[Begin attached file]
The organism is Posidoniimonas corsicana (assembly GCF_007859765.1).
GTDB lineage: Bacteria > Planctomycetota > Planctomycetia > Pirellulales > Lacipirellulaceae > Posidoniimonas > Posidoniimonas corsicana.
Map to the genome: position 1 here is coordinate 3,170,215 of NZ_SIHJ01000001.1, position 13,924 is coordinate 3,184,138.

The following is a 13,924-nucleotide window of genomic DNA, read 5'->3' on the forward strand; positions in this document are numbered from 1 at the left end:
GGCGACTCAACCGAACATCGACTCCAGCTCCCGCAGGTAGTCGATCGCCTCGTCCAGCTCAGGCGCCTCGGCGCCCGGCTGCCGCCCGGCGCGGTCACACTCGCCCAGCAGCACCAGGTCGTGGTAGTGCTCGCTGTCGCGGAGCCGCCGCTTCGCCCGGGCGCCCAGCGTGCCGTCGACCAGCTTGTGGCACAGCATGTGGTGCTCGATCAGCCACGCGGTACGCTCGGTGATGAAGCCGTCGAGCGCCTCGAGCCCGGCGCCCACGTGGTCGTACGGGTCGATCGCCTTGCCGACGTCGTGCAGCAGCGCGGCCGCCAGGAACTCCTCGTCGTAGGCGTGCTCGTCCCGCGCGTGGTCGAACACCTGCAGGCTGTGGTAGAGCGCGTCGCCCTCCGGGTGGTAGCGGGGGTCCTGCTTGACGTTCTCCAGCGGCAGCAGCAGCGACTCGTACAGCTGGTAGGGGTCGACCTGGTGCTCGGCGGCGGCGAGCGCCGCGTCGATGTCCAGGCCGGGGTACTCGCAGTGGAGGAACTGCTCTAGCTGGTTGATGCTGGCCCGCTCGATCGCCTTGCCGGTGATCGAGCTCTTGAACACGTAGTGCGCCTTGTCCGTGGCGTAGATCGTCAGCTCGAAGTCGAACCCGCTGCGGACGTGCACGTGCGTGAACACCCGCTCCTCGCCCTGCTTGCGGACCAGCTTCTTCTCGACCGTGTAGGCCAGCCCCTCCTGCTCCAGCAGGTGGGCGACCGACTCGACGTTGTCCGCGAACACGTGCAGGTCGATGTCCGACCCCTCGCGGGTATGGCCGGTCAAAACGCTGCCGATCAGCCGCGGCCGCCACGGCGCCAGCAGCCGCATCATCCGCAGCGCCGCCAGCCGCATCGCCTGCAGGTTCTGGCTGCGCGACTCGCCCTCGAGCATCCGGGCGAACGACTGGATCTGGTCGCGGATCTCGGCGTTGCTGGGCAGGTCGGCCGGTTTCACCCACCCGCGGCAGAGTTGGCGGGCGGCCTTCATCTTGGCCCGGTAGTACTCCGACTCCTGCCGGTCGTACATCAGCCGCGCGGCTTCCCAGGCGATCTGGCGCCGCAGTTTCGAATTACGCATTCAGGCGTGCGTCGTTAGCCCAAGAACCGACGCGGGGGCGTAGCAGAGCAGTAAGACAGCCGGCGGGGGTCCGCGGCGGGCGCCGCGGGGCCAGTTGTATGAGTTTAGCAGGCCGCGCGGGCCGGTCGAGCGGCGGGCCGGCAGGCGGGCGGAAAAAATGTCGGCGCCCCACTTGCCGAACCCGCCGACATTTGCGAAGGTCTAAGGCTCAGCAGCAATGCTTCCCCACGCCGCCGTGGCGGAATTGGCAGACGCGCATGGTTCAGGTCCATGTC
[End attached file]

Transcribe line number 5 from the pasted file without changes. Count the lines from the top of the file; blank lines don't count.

GGCGACTCAACCGAACATCGACTCCAGCTCCCGCAGGTAGTCGATCGCCTCGTCCAGCTCAGGCGCCTCGGCGCCCGGCTGCCGCCCGGCGCGGTCACACTCGCCCAGCAGCACCAGGTCGTGGTAGTGCTCGCTGTCGCGGAGCCGCCGCTTCGCCCGGGCGCCCAGCGTGCCGTCGACCAGCTTGTGGCACAGCATGTGGTGCTCGATCAGCCACGCGGTACGCTCGGTGATGAAGCCGTCGAGCGCCTCGAGCCCGGCGCCCACGTGGTCGTACGGGTCGATCGCCTTGCCGACGTCGTGCAGCAGCGCGGCCGCCAGGAACTCCTCGTCGTAGGCGTGCTCGTCCCGCGCGTGGTCGAACACCTGCAGGCTGTGGTAGAGCGCGTCGCCCTCCGGGTGGTAGCGGGGGTCCTGCTTGACGTTCTCCAGCGGCAGCAGCAGCGACTCGTACAGCTGGTAGGGGTCGACCTGGTGCTCGGCGGCGGCGAGCGCCGCGTCGATGTCCAGGCCGGGGTACTCGCAGTGGAGGAACTGCTCTAGCTGGTTGATGCTGGCCCGCTCGATCGCCTTGCCGGTGATCGAGCTCTTGAACACGTAGTGCGCCTTGTCCGTGGCGTAGATCGTCAGCTCGAAGTCGAACCCGCTGCGGACGTGCACGTGCGTGAACACCCGCTCCTCGCCCTGCTTGCGGACCAGCTTCTTCTCGACCGTGTAGGCCAGCCCCTCCTGCTCCAGCAGGTGGGCGACCGACTCGACGTTGTCCGCGAACACGTGCAGGTCGATGTCCGACCCCTCGCGGGTATGGCCGGTCAAAACGCTGCCGATCAGCCGCGGCCGCCACGGCGCCAGCAGCCGCATCATCCGCAGCGCCGCCAGCCGCATCGCCTGCAGGTTCTGGCTGCGCGACTCGCCCTCGAGCATCCGGGCGAACGACTGGATCTGGTCGCGGATCTCGGCGTTGCTGGGCAGGTCGGCCGGTTTCACCCACCCGCGGCAGAGTTGGCGGGCGGCCTTCATCTTGGCCCGGTAGTACTCCGACTCCTGCCGGTCGTACATCAGCCGCGCGGCTTCCCAGGCGATCTGGCGCCGCAGTTTCGAATTACGCATTCAGGCGTGCGTCGTTAGCCCAAGAACCGACGCGGGGGCGTAGCAGAGCAGTAAGACAGCCGGCGGGGGTCCGCGGCGGGCGCCGCGGGGCCAGTTGTATGAGTTTAGCAGGCCGCGCGGGCCGGTCGAGCGGCGGGCCGGCAGGCGGGCGGAAAAAATGTCGGCGCCCCACTTGCCGAACCCGCCGACATTTGCGAAGGTCTAAGGCTCAGCAGCAATGCTTCCCCACGCCGCCGTGGCGGAATTGGCAGACGCGCATGGTTCAGGTCCATGTC